9. When I get to chapter 10 in the story, I’ll start the initial round of edits.  I will edit 2 chapters a night. Doing this will ensure I have a second draft ready to go by the day I finish my book.  It takes me about an hour to edit 2 chapters.  I need it quiet and distraction-free when I do this.  I usually start while I brush my teeth and finish up in the bedroom while everyone else is in the living room.
  10. I hand in my second draft to my editing team at the same time.  (If I was a beginning writer, I would separate these out, but I have over 50 full-length books by now and am familiar with my process to make this work.  If you’re starting out, give yourself 3-4 months of edits so you can go and change things your editing team finds.)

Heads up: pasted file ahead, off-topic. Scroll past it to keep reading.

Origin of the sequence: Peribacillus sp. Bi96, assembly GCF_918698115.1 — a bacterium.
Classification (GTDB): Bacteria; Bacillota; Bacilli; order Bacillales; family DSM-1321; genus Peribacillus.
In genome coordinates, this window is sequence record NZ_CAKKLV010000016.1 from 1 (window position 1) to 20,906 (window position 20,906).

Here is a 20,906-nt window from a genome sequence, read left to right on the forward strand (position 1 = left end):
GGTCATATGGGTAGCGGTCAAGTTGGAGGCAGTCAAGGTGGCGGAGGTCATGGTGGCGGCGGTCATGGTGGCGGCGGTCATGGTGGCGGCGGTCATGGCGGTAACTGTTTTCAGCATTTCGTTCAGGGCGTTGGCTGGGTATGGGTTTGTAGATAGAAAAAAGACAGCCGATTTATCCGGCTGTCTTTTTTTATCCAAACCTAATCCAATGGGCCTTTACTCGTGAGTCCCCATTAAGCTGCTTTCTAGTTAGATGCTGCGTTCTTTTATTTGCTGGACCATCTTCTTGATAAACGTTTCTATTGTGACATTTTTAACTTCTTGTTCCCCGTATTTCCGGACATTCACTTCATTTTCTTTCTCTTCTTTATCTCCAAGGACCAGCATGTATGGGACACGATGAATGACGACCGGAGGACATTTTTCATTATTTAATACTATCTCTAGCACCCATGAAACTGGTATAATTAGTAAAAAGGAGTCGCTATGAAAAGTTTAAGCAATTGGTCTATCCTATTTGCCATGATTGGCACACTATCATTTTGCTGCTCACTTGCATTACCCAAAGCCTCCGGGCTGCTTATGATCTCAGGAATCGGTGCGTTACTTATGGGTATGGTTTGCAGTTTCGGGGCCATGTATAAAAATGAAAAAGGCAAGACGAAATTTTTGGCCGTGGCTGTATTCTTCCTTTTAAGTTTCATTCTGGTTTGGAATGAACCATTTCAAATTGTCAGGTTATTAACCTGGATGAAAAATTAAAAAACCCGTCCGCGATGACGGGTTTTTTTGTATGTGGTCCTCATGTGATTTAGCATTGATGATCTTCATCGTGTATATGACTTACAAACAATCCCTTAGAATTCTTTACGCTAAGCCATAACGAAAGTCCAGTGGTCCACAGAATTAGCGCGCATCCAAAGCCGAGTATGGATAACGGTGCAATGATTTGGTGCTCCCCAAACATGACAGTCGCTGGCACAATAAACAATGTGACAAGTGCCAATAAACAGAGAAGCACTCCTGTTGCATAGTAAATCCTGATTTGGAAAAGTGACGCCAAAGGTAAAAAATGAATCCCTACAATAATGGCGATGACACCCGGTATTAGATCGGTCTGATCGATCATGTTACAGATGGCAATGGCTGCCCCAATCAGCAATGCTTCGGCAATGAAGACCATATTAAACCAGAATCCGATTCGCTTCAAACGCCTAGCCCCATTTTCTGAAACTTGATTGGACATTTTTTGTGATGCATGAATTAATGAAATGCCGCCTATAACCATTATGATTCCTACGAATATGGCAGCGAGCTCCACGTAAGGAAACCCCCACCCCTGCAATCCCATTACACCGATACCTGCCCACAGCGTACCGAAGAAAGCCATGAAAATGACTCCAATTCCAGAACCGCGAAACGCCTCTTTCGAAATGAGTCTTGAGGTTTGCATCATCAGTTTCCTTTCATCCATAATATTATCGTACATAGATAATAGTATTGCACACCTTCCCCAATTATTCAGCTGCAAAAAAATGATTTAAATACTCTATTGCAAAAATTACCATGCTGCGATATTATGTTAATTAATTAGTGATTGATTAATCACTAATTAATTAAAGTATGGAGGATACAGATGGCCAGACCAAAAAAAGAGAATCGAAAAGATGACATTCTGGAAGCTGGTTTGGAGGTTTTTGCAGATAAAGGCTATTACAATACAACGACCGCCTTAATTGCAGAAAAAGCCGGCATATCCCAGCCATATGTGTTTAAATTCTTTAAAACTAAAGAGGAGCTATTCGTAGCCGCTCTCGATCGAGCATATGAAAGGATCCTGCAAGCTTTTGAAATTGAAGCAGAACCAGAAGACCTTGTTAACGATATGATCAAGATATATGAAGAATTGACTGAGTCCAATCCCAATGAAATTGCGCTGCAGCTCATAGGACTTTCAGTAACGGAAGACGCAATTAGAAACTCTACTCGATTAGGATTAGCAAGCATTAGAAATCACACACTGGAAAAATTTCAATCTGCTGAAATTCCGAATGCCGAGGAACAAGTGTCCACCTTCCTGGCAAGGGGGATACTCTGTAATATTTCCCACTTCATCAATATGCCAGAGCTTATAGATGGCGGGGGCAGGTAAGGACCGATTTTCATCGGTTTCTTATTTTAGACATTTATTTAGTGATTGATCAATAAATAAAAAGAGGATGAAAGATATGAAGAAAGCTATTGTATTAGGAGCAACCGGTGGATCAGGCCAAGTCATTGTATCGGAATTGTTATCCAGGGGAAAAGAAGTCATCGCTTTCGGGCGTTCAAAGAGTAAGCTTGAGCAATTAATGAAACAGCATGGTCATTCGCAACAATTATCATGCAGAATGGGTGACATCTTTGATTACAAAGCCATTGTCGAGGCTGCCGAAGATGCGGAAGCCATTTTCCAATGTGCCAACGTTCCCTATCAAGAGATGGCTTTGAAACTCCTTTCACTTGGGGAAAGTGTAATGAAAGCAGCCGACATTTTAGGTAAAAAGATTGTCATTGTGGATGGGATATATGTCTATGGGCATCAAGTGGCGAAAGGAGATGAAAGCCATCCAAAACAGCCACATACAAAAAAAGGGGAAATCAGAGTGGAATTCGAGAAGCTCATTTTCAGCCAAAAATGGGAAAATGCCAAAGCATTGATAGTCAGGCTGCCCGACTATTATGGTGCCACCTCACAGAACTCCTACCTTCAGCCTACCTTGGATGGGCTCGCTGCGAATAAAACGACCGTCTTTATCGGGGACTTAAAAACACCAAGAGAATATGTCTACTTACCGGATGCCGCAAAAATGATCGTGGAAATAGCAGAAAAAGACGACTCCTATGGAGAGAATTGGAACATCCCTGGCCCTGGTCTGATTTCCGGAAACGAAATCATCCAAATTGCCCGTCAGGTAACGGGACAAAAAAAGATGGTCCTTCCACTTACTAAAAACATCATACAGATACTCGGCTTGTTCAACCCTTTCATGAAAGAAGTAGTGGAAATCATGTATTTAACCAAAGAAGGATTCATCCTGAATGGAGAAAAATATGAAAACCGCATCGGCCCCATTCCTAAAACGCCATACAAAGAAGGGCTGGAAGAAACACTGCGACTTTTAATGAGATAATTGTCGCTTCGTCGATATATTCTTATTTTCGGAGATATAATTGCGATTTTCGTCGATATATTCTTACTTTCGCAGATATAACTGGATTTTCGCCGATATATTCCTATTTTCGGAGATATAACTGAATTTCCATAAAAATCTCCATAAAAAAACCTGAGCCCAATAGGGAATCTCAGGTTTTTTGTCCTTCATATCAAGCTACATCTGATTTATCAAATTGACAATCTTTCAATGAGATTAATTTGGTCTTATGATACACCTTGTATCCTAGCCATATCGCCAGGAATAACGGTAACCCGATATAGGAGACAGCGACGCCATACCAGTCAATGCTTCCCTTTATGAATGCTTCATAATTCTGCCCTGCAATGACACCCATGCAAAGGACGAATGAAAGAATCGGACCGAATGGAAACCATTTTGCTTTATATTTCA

11. While the editing team is working on my book, I give it another read through, again doing this in the evenings.
  12. I give myself about 3 weeks for the finished version of the book to be uploaded via Smashords and Amazon to hit my pre-order date.  You can upload 10 days in advance and be fine, but I like to have it in for a longer period of time to play it safe.

Writing a character that is emotionally engaging.

The key to writing the emotionally engaging character is to write with our hearts instead of our head.  I have since done a couple of blog posts on this topic, so I’ll let you read those if interested.   Introduction to the Emotionally Engaging Character, Point of View, and A Deeper Look Into Point of View.

Marketing for Introverts